For the first part, we’re being asked to calculate the freezing point of a solution containing 10.6 g FeCl_{3} in 159 g water.

Recall that the freezing point of a solution is *lower* than that of the pure solvent and the ** change in freezing point (ΔT_{f})** is given by:

$\overline{){{\mathbf{\Delta T}}}_{{\mathbf{f}}}{\mathbf{=}}{{\mathbf{T}}}_{\mathbf{f}\mathbf{,}\mathbf{}\mathbf{pure}\mathbf{}\mathbf{solvent}}{\mathbf{-}}{{\mathbf{T}}}_{\mathbf{f}\mathbf{,}\mathbf{}\mathbf{solution}}}$

The ** change in freezing point** is also related to the molality of the solution:

$\overline{){{\mathbf{\Delta T}}}_{{\mathbf{f}}}{\mathbf{=}}{{\mathbf{imK}}}_{{\mathbf{f}}}}$

where:

**i** = van’t Hoff factor

**m** = molality of the solution (in m or mol/kg)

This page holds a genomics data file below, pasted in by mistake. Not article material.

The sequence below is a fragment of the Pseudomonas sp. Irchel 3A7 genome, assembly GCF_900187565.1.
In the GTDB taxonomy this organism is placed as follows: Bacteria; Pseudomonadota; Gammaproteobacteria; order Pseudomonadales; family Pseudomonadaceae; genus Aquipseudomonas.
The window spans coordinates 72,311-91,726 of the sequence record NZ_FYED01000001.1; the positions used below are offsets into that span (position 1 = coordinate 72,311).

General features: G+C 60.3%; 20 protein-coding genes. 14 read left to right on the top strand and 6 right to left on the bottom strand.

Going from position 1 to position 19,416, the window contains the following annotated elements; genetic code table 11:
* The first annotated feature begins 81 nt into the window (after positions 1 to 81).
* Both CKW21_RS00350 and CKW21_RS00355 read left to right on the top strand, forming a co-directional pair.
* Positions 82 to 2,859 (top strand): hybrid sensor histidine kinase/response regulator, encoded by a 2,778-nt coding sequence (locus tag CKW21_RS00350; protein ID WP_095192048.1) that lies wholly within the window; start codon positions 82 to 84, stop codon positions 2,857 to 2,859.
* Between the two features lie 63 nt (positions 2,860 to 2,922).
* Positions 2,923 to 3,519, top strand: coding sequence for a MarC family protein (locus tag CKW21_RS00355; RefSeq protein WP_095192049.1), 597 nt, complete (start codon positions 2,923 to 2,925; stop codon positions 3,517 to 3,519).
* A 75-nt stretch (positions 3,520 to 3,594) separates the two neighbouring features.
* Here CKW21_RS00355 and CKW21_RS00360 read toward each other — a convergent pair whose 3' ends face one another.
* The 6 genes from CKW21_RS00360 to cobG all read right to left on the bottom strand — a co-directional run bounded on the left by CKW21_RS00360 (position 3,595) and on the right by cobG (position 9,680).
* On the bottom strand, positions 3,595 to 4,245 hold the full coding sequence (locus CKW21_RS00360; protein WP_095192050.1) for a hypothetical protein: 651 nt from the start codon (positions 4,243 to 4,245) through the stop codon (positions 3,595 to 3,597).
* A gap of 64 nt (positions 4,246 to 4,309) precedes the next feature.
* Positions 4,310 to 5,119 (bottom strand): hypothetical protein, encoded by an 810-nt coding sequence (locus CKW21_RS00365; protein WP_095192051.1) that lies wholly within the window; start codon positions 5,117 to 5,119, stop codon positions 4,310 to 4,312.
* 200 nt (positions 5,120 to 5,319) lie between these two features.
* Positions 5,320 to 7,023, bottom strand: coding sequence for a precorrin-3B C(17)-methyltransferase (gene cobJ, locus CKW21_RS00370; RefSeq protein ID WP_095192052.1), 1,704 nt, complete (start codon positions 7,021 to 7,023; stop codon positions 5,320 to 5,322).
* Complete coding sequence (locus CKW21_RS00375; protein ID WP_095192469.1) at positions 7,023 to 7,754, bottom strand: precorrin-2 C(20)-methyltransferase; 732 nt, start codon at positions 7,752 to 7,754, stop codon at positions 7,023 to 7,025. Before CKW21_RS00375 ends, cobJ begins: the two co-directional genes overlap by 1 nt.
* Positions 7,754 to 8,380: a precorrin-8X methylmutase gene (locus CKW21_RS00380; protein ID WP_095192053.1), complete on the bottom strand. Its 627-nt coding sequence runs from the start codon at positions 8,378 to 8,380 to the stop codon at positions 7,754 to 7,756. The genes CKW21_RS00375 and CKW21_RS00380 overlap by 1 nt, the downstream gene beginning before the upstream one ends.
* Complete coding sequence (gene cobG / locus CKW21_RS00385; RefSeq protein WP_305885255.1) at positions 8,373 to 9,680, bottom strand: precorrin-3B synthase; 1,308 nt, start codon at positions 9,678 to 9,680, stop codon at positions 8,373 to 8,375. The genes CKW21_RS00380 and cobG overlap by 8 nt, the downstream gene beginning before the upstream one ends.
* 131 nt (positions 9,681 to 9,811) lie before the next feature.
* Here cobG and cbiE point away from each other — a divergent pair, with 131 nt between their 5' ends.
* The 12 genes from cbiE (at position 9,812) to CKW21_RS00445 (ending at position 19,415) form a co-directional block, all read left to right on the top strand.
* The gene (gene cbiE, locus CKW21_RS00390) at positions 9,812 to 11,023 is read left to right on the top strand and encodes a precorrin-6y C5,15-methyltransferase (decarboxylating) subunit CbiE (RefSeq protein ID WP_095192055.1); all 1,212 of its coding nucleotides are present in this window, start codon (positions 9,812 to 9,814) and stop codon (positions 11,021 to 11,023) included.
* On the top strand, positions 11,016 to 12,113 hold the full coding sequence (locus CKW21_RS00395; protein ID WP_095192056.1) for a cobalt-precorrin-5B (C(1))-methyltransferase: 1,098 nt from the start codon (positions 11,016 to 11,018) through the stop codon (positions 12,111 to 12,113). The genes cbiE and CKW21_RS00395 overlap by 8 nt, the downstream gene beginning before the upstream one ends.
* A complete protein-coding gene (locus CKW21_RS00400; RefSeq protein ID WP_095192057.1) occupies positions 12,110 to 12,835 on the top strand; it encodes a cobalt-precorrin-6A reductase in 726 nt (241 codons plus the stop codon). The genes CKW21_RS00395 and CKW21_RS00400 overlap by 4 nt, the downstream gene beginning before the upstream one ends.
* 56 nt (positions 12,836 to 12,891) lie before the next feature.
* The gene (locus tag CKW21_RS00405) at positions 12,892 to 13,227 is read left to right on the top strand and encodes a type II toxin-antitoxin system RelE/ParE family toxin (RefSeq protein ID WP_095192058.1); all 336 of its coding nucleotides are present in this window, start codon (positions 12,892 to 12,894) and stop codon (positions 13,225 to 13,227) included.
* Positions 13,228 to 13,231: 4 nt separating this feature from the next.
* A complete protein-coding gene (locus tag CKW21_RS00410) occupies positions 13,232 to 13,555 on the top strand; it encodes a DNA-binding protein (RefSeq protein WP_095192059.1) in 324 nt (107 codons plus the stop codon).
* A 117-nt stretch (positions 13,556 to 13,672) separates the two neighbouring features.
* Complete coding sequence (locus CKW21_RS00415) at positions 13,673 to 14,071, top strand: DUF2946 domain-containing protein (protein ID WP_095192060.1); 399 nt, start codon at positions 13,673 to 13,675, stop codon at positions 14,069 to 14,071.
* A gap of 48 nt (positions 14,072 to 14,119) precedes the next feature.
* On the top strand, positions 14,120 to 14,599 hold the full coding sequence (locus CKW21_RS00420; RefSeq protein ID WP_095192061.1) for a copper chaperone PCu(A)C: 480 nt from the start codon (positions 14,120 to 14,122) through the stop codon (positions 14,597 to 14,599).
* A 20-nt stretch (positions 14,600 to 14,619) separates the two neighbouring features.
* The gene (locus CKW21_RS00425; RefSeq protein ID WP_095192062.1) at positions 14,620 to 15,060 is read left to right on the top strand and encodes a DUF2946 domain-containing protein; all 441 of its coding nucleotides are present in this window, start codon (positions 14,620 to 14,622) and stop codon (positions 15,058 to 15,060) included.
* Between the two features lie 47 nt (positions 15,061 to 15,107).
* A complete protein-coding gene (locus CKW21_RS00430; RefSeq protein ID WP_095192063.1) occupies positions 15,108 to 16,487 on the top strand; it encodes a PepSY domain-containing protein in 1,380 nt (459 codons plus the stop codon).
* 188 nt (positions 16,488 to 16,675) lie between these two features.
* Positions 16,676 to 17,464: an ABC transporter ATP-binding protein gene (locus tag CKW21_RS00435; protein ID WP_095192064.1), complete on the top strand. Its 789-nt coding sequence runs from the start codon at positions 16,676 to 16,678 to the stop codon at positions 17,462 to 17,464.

**K _{f}** = freezing point depression constant (in ˚C/m)

Recall that the ** Molality of a solution** is given by:

$\overline{){\mathbf{molality}}{\mathbf{\left(}}{\mathbf{m}}{\mathbf{\right)}}{\mathbf{=}}\frac{\mathbf{moles}\mathbf{}\mathbf{solute}}{\mathbf{kg}\mathbf{}\mathbf{solvent}}}$

Calculate the freezing point of a solution containing 10.6 g FeCl_{3} in 159 g water

Calculate the boiling point of a solution above.

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